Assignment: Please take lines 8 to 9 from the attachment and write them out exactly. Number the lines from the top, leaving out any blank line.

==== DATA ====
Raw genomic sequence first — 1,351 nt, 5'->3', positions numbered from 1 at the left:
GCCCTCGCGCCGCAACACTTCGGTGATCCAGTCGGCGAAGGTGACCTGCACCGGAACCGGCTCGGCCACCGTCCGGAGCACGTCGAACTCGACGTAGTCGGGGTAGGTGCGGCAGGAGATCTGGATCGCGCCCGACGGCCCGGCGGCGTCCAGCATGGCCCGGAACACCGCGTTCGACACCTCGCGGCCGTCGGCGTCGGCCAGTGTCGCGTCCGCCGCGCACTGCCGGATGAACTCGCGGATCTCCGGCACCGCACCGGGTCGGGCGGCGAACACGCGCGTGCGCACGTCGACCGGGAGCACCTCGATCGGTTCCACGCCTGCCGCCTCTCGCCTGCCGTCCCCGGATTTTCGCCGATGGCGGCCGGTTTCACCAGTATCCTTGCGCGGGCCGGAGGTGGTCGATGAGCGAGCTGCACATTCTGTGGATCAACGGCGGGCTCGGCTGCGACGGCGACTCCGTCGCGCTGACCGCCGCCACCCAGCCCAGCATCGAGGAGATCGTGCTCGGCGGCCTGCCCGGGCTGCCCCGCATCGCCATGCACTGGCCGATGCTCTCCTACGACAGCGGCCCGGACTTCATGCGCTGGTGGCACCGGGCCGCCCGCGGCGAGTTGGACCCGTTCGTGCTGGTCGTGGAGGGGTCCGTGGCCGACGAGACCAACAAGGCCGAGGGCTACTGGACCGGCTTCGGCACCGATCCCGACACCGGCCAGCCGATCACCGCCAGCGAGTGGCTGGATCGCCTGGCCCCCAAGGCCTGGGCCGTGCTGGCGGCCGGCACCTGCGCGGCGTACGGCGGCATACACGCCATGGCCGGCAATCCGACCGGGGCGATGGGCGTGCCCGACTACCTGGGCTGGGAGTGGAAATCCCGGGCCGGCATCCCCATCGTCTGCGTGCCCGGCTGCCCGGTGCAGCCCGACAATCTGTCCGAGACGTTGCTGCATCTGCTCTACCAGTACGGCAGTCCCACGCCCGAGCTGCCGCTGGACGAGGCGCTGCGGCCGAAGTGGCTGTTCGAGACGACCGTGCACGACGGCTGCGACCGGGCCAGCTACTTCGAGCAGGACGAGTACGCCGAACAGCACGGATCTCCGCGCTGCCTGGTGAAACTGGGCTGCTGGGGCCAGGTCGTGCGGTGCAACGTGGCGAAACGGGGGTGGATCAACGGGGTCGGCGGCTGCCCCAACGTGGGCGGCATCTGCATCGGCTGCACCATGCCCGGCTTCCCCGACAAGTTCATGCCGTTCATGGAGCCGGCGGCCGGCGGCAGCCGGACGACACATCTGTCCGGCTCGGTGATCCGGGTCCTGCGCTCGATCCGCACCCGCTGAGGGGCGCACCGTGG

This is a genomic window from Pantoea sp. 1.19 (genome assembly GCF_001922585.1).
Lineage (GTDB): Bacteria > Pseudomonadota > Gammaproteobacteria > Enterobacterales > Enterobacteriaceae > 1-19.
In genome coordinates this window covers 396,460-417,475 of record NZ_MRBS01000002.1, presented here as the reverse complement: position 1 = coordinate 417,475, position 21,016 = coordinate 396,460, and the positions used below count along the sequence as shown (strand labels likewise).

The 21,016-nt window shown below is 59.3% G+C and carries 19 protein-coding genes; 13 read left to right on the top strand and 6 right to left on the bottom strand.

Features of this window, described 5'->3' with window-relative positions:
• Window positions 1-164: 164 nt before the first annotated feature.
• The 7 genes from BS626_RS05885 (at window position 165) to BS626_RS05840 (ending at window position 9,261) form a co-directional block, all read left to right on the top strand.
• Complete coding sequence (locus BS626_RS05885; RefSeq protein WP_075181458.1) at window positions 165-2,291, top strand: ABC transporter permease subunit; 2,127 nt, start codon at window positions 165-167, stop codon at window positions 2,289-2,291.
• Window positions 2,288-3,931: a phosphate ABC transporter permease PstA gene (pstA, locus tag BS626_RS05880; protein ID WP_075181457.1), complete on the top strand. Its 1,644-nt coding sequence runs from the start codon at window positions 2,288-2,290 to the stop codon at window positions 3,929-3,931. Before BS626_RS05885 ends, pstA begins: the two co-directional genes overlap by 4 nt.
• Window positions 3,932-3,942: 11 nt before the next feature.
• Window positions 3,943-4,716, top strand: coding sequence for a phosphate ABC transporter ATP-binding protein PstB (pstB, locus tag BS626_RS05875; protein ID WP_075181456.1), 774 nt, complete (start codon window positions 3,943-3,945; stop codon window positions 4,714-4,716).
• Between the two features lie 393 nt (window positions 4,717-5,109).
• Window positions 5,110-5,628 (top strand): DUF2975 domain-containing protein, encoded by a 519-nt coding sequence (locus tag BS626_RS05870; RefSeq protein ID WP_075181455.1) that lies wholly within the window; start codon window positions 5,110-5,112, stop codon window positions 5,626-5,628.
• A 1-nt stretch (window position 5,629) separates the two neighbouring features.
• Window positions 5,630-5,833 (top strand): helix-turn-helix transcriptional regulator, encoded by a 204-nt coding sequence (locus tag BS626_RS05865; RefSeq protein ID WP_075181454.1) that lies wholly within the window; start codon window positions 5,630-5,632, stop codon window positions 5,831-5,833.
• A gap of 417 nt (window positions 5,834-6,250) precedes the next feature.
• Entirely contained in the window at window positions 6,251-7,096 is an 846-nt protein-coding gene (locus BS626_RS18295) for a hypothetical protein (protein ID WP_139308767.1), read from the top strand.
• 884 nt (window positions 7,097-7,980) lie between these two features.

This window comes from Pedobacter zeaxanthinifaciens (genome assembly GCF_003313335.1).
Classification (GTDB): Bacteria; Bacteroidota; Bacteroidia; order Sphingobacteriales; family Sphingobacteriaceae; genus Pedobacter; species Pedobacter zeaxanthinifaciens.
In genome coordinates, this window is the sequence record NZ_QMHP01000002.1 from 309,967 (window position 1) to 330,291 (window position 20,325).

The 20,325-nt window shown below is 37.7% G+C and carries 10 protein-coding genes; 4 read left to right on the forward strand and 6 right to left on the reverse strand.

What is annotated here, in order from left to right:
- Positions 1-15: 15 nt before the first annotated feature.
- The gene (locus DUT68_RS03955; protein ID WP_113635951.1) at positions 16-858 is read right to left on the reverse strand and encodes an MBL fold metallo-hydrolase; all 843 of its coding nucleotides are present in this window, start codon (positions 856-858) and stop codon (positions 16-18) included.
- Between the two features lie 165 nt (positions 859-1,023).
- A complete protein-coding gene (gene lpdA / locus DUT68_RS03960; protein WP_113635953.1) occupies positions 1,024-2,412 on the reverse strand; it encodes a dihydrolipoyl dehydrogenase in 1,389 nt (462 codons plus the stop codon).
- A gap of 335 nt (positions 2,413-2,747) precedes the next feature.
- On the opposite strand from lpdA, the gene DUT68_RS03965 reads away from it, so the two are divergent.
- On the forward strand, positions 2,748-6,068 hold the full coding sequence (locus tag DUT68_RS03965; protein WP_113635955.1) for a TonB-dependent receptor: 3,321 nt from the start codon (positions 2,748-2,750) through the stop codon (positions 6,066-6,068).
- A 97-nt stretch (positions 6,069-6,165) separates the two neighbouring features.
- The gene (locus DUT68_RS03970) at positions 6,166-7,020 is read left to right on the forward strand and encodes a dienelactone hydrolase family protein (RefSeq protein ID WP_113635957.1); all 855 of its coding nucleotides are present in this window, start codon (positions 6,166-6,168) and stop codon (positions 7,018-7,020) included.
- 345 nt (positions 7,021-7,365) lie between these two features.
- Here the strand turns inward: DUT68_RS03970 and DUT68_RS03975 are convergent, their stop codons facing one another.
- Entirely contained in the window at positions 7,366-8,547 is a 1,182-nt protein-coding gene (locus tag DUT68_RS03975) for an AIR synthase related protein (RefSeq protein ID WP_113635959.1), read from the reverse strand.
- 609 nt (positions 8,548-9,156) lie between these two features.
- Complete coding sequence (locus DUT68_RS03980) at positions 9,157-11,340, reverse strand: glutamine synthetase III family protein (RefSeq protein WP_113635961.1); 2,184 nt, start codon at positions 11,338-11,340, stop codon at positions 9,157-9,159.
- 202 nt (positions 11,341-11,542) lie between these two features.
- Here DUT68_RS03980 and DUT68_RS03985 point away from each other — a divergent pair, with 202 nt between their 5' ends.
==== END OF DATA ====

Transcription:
• Window positions 1-164: 164 nt before the first annotated feature.
• The 7 genes from BS626_RS05885 (at window position 165) to BS626_RS05840 (ending at window position 9,261) form a co-directional block, all read left to right on the top strand.